As the focus on creating an economically-viable hemp fiber market grows in the United States – for use in construction, plastics, textiles, and other industries – stakeholders are increasingly investigating new ways to improve an important part of the hemp fiber production process: retting.
Retting is a process that has been used for centuries in agriculture; for hemp as well as jute, flax, kenaf, and other crops. It involves allowing microbes to break down the chemical bonds that hold together bast fibers from the plant’s hurd, or woody core. “This is necessary for industrial decortication of bast fiber plants, including hemp,” Luke Moe, Associate Professor in the Department of Plant and Soil Sciences at the University of Kentucky, told Hemp Benchmarks. “Microbes break down the ‘glue’ that keeps the fibers attached, which consists of layers of the polysaccharides pectin and hemicellulose.”
Traditionally, there are two types of hemp retting. Field or dew retting, as the names suggest, involves leaving the harvested hemp plants in the field for several weeks and allowing them to partially decompose. As the USDA’s Economic Research Service (ERS) notes, hemp farmers must “monitor the process closely to ensure that the bast fibers separate from the inner core without much deterioration in quality.” While moisture is needed for the required microbial breakdown to occur, cultivators must also ensure the retted hemp is dry enough for baling.
The other traditional method is water retting. In this approach, the harvested hemp stalks are immersed in water – rivers and ponds, as well as water tanks or vats – and must also be monitored frequently. According to the ERS, water retting produces more uniform and high-quality fiber, “but the process is very labor- and capital-intensive.” It can also create environmental issues with the waste water.
Morgan Tweet is Chief Operating Officer at IND HEMP, a Montana-based industrial hemp company that processes both hemp fiber and grain. She told Hemp Benchmarks that hemp retting is still “a little bit of an art form.” The process is not very well known in the U.S., she added, and many hemp producers and other stakeholders are still not well-versed in retting. However, Tweet emphasized its importance: “Retting plays a big part in the quality of the product that you’re trying to achieve. For us, specifically, it makes an impact on our yields and capabilities, as well as the finished quality both on the hurd and the fiber side.”
Audrey Law is a biology instructor at Bluegrass Community and Technical College in Kentucky. She is coordinator of the school’s biotechnology program and also co-authored an academic paper on hemp retting with the University of Kentucky’s Luke Moe. The challenge with hemp retting, she told Hemp Benchmarks, is that hemp fiber is made of cellulose and “we don’t want that to degrade – so it becomes a fine line between retting enough to separate the fibers from the plant, and not over-retting to weaken those fibers so they’re less valuable after they’re finished processing.”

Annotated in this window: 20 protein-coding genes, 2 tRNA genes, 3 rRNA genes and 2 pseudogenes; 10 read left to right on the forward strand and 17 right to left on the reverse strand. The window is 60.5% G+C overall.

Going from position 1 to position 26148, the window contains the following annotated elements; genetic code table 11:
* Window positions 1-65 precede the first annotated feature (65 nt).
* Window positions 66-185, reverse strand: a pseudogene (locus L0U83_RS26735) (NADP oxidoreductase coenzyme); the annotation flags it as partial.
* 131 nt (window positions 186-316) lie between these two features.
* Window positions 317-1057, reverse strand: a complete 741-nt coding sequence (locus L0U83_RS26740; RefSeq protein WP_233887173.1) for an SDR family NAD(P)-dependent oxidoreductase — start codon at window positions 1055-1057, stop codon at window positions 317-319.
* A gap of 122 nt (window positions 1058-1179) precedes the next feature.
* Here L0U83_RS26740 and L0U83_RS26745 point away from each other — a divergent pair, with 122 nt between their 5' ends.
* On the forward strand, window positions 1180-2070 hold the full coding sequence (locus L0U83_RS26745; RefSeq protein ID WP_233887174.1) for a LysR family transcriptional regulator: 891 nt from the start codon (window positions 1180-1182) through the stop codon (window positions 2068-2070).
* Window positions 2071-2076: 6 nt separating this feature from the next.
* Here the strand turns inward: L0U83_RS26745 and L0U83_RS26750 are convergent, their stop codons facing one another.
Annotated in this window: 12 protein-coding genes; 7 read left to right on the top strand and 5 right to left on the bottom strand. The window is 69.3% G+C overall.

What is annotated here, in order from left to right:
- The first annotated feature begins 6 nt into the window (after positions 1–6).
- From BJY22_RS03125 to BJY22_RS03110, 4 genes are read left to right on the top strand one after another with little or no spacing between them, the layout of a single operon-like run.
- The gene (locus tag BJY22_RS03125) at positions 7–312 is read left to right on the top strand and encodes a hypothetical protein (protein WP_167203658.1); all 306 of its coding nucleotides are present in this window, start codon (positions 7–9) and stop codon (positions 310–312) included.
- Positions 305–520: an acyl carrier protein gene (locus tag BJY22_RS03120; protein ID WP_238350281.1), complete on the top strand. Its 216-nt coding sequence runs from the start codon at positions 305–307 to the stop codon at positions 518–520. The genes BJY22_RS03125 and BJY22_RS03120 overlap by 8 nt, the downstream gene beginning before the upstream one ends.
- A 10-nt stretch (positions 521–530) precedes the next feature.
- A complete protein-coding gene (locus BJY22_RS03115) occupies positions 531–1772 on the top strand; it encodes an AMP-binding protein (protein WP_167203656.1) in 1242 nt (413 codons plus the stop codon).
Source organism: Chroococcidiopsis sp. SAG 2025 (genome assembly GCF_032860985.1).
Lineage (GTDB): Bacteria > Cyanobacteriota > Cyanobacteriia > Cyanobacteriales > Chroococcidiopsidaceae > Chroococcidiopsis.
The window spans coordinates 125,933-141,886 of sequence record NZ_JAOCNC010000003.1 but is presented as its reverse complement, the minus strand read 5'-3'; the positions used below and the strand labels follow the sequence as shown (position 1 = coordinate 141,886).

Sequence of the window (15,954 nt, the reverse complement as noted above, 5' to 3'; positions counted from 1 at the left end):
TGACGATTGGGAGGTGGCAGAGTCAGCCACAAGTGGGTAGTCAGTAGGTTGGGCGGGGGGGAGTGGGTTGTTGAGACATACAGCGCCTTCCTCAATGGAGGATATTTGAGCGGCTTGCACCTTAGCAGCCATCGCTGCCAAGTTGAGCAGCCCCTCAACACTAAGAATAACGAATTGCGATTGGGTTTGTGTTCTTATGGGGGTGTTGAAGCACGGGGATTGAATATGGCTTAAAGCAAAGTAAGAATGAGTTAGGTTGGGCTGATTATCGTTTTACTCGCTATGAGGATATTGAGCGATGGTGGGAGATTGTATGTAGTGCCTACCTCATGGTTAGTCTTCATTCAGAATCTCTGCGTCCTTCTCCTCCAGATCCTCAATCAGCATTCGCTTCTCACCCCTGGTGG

Law believes a lot of improvements still need to be made if the retting process is to become more economically efficient. “The process needs to be more consistent. The more experiences, the better you will be at this.” At the moment, there are concerns about additional cost inputs – “Anything the farmer has to do [for] extras, like spraying an additive over a field,” she noted – given the slim margins faced by hemp farmers. Law explained that researchers are looking at different varieties of hemp, including those found at similar latitudes in Europe, to determine which varieties might be best suited for advancing the retting process.
She also shared that farmers experienced with hemp retting already have a simple field test for their plants, “where you grab the stalks and rip them apart in your hands. It’s pretty easy to determine under-retted [hemp]. The fibers stick together, which is bad for machinery. The trickier part is knowing when it is overdone.”
Law added that laboratory testing on ways to advance hemp retting have so far yielded only mixed results. “We took some stalks and tried to ret them in the greenhouse under different conditions; there has been some previous research done on adding enzymes,” she said. “But it was not developed on the field scale; not cost-effective or easily done by the farmer.” According to Law, the retting experiments she was involved with also looked at the potential optimal levels of moisture needed to speed up the microbial process.
Morgan Tweet at IND Hemp said her company has been experimenting with ways of shortening field retting to several weeks instead of several months’ time. “It’s still a big question mark for us … as far as controlling it,” she added. “It’s all mother nature. Not only is it water, but it’s heat and it’s time. It’s three variables that we have very little control over.”
Since hemp field retting is affected by factors such as climate, day length, and regional moisture levels, researchers are looking at ways to assist the retting process, to make it more uniform and cost efficient. “Once we know more about the biochemical process and which microbes are important in this process, we can start to explore things like microbial inoculants or enzyme applications,” said Luke Moe.
“Standardizing retting is a key goal for researchers and producers, but we have plenty of work to do on this front. Future research should focus on generating a better understanding of the biochemical processes, and even developing methods for in-field testing of the completeness of retting and fiber quality. Of course this is all contingent on finding appropriate plant varieties and optimizing the agronomic variables. In short, there is plenty of research to be done – and this makes it fun for those of us who are involved in these projects.”